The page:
After the next bit it is a steeper climb, but the views are rewarding. To the left there looks to be old black hut, but directly ahead is White Hill and the distinctive Hannington mast.

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We leave the course of the roman road here… © Nigel Smith

3). The path dips here and it is at this point our walk takes a left on an ajoining footpath. It is signposted, but over a stlye on the right hand side. The path rises again and picks a cross wind up, so I imagine some days this is quite an exposed part. I walk by the ‘hut’ I saw earlier and it turns out to be some derelict farm sheds…

There is quite a steep descent by a plantation and where we are going to cross the road again is visable. A really nice part of the walk!

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Flintshire or Hampshire?? © Nigel Smith

4). Crossing the road, at ‘Owls Lodge’ the amount of flint underfoot really shows up on this stretch. The O.S. map refers to ‘field systems’ being evident, which I guess dates from The Medieval period.  (I can see other references littered along Great Litchfield Down).

Back in the present day there are several lanes I cross for Down Farm. The track is gravel and stone, which is loose but well defined as it slowly rises.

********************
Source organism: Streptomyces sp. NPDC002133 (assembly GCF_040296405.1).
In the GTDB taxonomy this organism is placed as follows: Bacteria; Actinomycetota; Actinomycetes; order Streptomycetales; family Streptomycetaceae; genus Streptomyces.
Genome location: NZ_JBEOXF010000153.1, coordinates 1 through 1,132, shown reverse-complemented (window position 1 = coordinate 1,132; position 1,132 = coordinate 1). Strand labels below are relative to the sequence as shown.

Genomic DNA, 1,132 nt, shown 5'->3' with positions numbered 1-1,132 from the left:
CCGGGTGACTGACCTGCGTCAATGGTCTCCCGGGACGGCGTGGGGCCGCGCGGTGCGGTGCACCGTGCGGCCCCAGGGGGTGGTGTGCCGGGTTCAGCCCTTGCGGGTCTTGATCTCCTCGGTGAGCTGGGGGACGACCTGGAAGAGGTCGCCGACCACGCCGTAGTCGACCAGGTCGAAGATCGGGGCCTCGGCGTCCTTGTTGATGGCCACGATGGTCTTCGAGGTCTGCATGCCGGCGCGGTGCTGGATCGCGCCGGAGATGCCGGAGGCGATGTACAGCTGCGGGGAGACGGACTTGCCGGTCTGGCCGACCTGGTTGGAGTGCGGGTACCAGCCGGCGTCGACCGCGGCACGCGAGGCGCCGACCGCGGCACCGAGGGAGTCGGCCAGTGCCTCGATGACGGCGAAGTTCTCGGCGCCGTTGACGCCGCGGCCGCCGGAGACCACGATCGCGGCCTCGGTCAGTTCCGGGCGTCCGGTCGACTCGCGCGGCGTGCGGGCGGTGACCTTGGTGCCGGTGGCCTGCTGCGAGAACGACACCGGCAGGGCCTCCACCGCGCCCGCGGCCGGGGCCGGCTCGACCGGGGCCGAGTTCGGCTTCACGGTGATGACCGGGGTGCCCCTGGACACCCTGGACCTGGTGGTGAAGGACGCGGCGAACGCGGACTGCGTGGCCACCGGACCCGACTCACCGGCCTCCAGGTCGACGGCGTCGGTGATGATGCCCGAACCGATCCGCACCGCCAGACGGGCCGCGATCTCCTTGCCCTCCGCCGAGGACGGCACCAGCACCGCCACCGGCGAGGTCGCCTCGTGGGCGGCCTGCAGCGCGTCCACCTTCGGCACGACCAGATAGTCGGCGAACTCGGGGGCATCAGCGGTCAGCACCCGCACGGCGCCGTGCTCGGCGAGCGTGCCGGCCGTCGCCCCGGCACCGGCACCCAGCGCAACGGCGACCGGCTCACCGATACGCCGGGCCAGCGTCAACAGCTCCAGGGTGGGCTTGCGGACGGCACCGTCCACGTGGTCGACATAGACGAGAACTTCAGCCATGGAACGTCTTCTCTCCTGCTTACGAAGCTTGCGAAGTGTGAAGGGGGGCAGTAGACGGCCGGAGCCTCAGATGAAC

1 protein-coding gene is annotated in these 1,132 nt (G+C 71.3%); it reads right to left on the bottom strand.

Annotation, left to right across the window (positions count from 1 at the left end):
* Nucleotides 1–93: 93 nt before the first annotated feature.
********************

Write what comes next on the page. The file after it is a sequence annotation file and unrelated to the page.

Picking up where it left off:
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Beacon Hill in distance © Nigel Smith

5). I’ve got my spot for lunch. The view opens up again towards Beacon Hill. Wonderfully you can’t see the A34 running beneath it. On Beacon Hill, there is a grave for the 5th Earl of Carnarvon, who’s ancestral home Highclere castle, (and setting for ‘Downton Abbey’), is behind the hill in the valley on the left. After lunch, back on to the the footpath, it is a tarmac road, so watch out for estate traffic.

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Looking back up the lane I’ve just walked down from luch spot

Down one side is a fine avenue of trees. There is a small row of estate workers houses, before we enter the village of Litchfield itself. Its a quiet place that also used to have its own railway station, (and I think I’ll come back to Litchfield in another blog sometime in more detail), but the old A34 used to run through the village, before the Dual Carraigeway was built.

6). Turn right by some converted stables then take the next left, by the rectory on the right. (The white building in the photo below).

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Converted Farm buildings in Litchfield across the old A34 © Nigel Smith

Opposite the rectory are the remains of a path up to the dissused station.

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Old railway gate, Litchfield © Nigel Smith

Ahead of us is the underpass of the A34 which we have to go through. This is suddenly the noisiest part of the whole walk. The road takes traffic from Winchester and The South Coast, up to Oxford and the M40!